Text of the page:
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- Schizoaffective disorder facts
- What is schizoaffective disorder?
- What are the different types of schizoaffective disorder?
- What are causes and risk factors for schizoaffective disorder?
- What are symptoms and signs of schizoaffective disorder?
- What tests do health care professionals use to diagnose schizoaffective disorder?
- What are criteria for diagnosis of schizoaffective disorder?
- What is the treatment for schizoaffective disorder? Are there home remedies for schizoaffective disorder?
- What are complications of schizoaffective disorder?
- What is the prognosis of schizoaffective disorder?
- Is it possible to prevent schizoaffective disorder?
- Are there support groups for schizoaffective disorder?
- Where can people find more information on schizoaffective disorder?
Quick GuideSchizophrenia: Symptoms, Types, Causes, Treatment
What is the prognosis of schizoaffective disorder?
The prognosis of schizoaffective disorder can be challenging. Some studies indicate that about 47% of people with this illness or schizophrenia can be considered to be in remission after five years, and about one-quarter of individuals have appropriate social functioning for two years or more. The prognosis for people with schizoaffective disorder tends to depend on how well the person was functioning before the illness began, the individual's compliance with prescribed medication to treat the illness, the number of illness episodes the person has, how persistent their psychotic symptoms are, as well as their level of cognitive functioning. Overall, however, individuals who suffer from schizoaffective disorder tend to have psychotic symptoms for a longer time before getting treated and to have a more difficult course compared to those with bipolar disorder. Whether an individual suffers from schizoaffective disorder or schizophrenia, they are more likely to have more frequent, troubling hallucinations and anxiety, as well as more difficulty attending work regularly over time compared to people without those illnesses.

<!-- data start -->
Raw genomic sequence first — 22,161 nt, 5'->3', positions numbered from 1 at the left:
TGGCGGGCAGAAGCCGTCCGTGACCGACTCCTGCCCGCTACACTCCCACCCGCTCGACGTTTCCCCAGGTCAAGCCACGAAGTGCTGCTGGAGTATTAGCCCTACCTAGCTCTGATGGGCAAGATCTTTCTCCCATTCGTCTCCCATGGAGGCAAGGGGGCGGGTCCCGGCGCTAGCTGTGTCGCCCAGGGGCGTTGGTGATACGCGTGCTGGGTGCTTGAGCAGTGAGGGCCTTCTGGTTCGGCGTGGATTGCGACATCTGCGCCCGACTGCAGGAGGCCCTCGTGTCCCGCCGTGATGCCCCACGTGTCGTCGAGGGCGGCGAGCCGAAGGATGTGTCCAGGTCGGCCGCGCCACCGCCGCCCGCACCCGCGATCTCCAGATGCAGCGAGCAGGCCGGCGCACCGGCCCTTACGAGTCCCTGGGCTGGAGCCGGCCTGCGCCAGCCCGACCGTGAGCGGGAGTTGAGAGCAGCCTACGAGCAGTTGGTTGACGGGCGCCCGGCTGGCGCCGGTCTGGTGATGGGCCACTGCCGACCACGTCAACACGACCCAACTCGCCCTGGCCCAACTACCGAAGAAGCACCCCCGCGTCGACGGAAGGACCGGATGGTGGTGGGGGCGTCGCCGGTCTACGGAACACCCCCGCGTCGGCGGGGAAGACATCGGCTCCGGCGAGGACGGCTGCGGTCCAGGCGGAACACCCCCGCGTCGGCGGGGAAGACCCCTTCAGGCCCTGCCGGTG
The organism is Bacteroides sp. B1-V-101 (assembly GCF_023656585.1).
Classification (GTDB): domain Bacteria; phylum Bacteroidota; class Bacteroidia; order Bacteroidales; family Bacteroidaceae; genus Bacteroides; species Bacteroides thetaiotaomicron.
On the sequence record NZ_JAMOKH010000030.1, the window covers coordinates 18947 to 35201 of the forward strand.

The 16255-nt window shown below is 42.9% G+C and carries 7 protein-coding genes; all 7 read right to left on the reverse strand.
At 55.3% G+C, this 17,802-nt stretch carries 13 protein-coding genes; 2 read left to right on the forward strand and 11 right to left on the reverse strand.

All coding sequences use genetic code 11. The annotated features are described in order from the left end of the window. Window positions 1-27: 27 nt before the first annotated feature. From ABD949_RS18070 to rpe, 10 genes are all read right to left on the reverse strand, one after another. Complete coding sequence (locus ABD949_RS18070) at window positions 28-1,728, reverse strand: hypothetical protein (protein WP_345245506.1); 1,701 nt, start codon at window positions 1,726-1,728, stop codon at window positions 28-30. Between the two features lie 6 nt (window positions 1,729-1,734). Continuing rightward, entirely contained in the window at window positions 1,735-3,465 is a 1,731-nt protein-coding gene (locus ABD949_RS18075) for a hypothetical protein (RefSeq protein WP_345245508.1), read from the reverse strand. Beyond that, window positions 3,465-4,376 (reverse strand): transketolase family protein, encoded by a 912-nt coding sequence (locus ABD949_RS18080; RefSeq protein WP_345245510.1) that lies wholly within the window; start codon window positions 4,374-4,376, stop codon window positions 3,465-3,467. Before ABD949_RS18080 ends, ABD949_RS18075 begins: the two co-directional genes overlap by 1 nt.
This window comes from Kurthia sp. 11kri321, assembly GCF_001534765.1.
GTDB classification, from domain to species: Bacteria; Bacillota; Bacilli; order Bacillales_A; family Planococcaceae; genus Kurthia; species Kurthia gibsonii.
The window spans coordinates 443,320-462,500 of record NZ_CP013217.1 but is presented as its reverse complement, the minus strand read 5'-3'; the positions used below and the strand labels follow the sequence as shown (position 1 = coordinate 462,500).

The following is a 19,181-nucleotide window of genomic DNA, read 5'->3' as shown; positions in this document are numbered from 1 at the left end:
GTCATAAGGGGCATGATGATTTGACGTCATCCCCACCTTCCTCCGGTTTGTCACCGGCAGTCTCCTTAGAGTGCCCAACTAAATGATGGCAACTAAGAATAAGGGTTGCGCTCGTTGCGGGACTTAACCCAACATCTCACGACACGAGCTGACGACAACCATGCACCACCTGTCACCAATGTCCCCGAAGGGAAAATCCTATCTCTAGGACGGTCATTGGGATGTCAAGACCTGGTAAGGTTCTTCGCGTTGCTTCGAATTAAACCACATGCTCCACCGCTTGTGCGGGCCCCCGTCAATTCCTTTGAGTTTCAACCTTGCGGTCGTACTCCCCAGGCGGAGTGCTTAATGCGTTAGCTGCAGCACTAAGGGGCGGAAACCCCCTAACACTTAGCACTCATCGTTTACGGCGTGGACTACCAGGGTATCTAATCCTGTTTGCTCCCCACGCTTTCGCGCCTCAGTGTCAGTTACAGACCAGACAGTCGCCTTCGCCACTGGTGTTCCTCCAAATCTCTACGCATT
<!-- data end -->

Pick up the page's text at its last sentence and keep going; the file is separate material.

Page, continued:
Is it possible to prevent schizoaffective disorder?
Once schizoaffective disorder has occurred, prevention of future episodes is best achieved when the person suffering from the illness receives consistent treatment, including medication and psychosocial treatment of their symptoms.